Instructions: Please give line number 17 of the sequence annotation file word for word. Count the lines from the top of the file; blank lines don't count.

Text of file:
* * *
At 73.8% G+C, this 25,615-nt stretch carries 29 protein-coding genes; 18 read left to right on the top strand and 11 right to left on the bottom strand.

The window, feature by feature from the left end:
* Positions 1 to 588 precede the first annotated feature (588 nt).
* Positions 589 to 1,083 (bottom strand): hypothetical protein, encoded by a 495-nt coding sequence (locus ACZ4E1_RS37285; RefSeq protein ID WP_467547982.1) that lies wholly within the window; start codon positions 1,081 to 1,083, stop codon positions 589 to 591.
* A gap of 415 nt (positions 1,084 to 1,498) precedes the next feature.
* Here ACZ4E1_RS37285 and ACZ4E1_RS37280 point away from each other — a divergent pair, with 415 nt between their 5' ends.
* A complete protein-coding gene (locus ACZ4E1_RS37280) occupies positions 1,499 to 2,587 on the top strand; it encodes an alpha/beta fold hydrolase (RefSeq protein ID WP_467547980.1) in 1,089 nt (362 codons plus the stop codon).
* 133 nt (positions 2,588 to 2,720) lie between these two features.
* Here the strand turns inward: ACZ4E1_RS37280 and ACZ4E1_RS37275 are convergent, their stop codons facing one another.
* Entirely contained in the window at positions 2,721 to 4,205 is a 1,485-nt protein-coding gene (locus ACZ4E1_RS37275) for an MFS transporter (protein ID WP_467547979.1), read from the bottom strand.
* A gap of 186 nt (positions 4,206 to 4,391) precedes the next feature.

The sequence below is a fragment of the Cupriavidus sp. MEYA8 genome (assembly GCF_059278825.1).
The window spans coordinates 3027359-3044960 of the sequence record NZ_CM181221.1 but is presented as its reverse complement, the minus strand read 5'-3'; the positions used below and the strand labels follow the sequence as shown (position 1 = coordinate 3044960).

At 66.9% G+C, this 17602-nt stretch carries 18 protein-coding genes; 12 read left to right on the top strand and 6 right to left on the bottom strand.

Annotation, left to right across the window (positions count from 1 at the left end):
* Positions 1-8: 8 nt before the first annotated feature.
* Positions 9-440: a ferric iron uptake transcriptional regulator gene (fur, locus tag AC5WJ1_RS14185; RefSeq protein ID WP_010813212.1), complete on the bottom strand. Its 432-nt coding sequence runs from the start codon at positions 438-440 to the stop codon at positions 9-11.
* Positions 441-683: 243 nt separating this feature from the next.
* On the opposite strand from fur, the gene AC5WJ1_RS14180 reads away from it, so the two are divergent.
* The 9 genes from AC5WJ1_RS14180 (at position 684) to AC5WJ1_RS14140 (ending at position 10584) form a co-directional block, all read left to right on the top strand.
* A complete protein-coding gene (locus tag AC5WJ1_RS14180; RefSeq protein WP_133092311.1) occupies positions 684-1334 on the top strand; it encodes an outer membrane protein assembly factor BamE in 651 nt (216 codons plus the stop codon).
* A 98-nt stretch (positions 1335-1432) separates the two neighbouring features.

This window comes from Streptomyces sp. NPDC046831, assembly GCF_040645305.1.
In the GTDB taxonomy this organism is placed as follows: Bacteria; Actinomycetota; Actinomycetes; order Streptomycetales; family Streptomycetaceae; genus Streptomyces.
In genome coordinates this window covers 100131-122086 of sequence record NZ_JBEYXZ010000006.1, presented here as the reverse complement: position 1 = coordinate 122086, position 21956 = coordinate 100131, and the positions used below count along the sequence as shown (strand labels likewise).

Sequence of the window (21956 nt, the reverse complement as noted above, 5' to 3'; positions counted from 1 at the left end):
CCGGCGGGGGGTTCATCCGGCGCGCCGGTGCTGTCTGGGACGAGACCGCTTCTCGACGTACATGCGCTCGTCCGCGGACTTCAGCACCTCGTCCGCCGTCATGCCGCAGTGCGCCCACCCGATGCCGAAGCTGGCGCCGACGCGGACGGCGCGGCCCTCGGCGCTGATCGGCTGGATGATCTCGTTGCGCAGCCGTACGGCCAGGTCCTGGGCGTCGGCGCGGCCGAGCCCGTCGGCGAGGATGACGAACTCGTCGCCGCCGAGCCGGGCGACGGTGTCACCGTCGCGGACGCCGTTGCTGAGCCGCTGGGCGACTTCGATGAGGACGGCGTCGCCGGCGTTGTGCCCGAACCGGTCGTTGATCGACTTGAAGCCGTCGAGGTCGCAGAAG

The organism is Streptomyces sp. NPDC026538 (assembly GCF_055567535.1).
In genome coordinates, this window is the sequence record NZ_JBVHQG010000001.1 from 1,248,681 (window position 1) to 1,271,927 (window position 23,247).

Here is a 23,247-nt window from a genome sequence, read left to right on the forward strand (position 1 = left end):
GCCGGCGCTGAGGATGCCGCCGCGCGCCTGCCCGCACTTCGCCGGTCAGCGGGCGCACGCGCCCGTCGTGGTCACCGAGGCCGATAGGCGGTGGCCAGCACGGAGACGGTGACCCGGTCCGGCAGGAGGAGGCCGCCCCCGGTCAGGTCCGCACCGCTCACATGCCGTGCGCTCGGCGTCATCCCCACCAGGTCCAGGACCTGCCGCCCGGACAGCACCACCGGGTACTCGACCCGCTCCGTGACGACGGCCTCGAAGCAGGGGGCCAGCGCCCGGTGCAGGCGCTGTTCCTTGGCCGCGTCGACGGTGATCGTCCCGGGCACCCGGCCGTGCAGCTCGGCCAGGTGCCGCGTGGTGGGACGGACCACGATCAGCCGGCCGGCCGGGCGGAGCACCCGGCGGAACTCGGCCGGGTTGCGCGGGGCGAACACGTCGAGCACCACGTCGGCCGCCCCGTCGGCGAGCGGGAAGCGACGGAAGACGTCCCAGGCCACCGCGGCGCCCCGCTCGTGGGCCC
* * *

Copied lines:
* Positions 9-440: a ferric iron uptake transcriptional regulator gene (fur, locus tag AC5WJ1_RS14185; RefSeq protein ID WP_010813212.1), complete on the bottom strand. Its 432-nt coding sequence runs from the start codon at positions 438-440 to the stop codon at positions 9-11.